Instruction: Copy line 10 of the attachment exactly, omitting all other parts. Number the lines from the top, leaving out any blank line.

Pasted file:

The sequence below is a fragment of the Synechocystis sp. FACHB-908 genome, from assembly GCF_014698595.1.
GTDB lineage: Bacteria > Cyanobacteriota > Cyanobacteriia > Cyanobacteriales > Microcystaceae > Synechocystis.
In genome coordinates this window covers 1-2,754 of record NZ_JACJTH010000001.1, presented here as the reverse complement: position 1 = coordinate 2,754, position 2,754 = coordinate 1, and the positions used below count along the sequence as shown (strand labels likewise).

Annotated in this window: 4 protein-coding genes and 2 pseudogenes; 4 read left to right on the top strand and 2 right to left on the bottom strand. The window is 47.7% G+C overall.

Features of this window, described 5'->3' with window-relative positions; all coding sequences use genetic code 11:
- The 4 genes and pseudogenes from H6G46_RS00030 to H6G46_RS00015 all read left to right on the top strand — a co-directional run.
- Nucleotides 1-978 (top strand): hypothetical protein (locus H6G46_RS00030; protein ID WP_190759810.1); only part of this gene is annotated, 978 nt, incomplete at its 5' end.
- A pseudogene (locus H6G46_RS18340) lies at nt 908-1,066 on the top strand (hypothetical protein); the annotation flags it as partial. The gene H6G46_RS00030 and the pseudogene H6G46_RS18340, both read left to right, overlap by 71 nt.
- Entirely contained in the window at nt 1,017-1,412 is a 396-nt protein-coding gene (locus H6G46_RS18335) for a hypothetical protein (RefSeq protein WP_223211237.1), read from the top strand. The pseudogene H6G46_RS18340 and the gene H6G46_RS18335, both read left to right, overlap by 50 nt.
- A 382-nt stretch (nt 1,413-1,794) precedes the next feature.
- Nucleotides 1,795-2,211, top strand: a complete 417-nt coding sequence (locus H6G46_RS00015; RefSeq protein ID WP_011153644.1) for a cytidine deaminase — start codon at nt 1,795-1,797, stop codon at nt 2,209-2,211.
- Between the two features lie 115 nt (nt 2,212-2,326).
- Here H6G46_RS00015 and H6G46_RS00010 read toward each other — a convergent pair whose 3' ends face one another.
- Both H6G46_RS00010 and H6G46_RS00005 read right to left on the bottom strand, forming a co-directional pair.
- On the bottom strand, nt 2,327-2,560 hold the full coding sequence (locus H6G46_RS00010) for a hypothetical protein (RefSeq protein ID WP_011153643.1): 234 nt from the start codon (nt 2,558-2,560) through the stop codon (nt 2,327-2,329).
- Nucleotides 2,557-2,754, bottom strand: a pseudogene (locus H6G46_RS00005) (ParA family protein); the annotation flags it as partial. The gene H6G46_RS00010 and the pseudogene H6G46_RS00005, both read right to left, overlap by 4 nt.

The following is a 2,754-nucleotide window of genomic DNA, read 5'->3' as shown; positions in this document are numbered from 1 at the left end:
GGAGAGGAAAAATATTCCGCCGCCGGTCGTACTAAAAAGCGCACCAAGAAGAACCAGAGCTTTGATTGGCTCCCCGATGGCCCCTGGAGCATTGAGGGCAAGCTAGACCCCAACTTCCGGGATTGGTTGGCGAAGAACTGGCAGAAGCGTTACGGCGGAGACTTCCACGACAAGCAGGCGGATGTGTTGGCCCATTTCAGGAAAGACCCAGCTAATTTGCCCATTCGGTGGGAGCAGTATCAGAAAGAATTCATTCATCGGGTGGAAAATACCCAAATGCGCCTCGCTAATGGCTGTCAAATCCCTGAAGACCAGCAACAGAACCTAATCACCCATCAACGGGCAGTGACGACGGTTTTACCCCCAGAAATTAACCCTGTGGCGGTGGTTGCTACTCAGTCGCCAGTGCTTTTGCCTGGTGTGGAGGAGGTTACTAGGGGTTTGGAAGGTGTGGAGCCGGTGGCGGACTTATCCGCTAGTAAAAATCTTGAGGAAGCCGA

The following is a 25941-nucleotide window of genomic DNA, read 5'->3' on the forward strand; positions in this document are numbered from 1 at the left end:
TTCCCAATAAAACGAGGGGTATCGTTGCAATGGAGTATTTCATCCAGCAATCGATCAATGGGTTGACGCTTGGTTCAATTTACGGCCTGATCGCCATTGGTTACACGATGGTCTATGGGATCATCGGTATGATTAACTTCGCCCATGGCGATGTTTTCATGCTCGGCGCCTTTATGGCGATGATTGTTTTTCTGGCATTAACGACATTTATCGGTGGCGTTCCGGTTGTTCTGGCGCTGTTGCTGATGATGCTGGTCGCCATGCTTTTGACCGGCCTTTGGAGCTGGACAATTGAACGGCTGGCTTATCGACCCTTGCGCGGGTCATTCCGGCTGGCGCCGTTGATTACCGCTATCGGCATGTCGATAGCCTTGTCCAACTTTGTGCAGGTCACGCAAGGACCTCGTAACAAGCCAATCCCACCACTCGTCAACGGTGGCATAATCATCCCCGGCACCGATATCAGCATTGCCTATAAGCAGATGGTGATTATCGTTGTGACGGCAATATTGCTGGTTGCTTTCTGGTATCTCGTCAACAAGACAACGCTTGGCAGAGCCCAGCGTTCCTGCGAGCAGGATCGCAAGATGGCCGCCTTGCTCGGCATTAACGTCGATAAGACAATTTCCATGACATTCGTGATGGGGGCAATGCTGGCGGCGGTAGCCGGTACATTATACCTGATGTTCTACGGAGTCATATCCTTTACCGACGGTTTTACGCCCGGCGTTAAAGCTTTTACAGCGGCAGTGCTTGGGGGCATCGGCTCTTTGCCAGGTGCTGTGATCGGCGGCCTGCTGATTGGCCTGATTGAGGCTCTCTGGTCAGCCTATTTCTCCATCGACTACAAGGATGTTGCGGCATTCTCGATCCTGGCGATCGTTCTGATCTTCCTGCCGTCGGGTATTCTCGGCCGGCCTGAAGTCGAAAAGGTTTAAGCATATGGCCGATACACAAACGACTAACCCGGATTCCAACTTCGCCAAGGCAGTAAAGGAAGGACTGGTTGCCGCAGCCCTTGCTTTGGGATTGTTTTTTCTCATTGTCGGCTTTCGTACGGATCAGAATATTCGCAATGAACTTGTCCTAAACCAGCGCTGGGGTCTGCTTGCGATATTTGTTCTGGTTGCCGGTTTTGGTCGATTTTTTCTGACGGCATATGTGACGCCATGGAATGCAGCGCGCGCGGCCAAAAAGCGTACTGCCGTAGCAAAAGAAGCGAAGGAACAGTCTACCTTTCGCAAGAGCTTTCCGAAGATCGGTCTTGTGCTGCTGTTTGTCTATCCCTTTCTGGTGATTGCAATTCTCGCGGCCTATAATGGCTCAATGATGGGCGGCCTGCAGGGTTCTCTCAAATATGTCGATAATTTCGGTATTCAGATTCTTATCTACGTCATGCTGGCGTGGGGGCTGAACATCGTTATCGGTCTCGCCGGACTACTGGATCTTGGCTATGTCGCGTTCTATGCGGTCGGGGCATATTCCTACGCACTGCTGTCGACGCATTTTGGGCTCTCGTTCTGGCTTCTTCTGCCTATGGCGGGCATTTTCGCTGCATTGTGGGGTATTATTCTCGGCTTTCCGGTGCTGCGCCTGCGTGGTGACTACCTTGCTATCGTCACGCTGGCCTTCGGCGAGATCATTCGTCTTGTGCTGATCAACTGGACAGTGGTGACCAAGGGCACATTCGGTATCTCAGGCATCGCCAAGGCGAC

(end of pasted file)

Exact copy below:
- A 382-nt stretch (nt 1,413-1,794) precedes the next feature.